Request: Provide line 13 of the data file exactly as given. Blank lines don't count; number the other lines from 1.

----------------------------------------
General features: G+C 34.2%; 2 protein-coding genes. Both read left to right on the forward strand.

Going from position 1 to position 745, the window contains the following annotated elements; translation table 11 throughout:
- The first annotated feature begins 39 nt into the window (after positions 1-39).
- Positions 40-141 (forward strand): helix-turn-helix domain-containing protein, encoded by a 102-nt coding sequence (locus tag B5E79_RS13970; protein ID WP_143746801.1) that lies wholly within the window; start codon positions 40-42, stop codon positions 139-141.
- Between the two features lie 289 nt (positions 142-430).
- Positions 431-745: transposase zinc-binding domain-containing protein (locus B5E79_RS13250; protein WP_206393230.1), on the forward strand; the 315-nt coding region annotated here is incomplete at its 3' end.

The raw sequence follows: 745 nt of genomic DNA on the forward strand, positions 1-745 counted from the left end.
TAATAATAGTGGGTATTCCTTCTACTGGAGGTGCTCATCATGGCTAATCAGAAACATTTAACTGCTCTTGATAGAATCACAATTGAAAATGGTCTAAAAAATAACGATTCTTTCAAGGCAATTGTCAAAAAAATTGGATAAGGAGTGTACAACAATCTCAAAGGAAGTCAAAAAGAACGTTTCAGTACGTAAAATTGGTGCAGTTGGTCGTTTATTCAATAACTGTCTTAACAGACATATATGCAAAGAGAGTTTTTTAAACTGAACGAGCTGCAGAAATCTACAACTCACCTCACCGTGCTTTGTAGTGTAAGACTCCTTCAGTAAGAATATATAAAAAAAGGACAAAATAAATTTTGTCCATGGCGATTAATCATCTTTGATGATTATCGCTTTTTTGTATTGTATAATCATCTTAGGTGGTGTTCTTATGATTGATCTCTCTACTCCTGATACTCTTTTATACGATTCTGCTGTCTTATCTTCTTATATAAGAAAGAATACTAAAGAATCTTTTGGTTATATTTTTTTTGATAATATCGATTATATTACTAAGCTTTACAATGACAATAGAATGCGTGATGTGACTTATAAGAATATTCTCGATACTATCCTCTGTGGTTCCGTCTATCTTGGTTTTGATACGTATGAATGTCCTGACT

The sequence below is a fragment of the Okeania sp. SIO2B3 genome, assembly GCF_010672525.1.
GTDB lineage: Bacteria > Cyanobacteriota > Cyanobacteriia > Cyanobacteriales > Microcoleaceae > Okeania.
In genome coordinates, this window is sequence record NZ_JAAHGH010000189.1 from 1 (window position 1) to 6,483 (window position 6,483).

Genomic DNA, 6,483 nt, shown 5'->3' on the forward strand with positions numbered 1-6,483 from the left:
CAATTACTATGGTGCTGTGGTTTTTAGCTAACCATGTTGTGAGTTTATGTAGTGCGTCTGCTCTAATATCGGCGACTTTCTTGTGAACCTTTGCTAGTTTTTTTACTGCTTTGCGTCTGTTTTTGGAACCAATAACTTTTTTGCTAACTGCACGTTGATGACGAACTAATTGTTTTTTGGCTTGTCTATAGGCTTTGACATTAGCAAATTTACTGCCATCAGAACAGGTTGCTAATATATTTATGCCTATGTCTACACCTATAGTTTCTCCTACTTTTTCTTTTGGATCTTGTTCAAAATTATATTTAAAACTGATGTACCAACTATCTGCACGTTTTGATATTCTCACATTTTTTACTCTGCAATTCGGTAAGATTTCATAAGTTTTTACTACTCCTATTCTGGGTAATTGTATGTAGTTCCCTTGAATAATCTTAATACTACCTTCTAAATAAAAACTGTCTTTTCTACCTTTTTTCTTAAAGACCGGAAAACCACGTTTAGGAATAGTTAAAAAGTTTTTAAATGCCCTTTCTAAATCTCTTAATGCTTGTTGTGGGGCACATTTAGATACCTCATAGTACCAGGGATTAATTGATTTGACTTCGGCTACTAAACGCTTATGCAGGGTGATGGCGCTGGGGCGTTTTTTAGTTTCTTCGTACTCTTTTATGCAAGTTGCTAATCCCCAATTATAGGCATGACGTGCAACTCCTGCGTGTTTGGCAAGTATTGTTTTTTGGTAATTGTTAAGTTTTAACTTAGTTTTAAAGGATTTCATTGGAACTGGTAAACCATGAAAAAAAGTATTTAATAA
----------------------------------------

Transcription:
CAATTACTATGGTGCTGTGGTTTTTAGCTAACCATGTTGTGAGTTTATGTAGTGCGTCTGCTCTAATATCGGCGACTTTCTTGTGAACCTTTGCTAGTTTTTTTACTGCTTTGCGTCTGTTTTTGGAACCAATAACTTTTTTGCTAACTGCACGTTGATGACGAACTAATTGTTTTTTGGCTTGTCTATAGGCTTTGACATTAGCAAATTTACTGCCATCAGAACAGGTTGCTAATATATTTATGCCTATGTCTACACCTATAGTTTCTCCTACTTTTTCTTTTGGATCTTGTTCAAAATTATATTTAAAACTGATGTACCAACTATCTGCACGTTTTGATATTCTCACATTTTTTACTCTGCAATTCGGTAAGATTTCATAAGTTTTTACTACTCCTATTCTGGGTAATTGTATGTAGTTCCCTTGAATAATCTTAATACTACCTTCTAAATAAAAACTGTCTTTTCTACCTTTTTTCTTAAAGACCGGAAAACCACGTTTAGGAATAGTTAAAAAGTTTTTAAATGCCCTTTCTAAATCTCTTAATGCTTGTTGTGGGGCACATTTAGATACCTCATAGTACCAGGGATTAATTGATTTGACTTCGGCTACTAAACGCTTATGCAGGGTGATGGCGCTGGGGCGTTTTTTAGTTTCTTCGTACTCTTTTATGCAAGTTGCTAATCCCCAATTATAGGCATGACGTGCAACTCCTGCGTGTTTGGCAAGTATTGTTTTTTGGTAATTGTTAAGTTTTAACTTAGTTTTAAAGGATTTCATTGGAACTGGTAAACCATGAAAAAAAGTATTTAATAA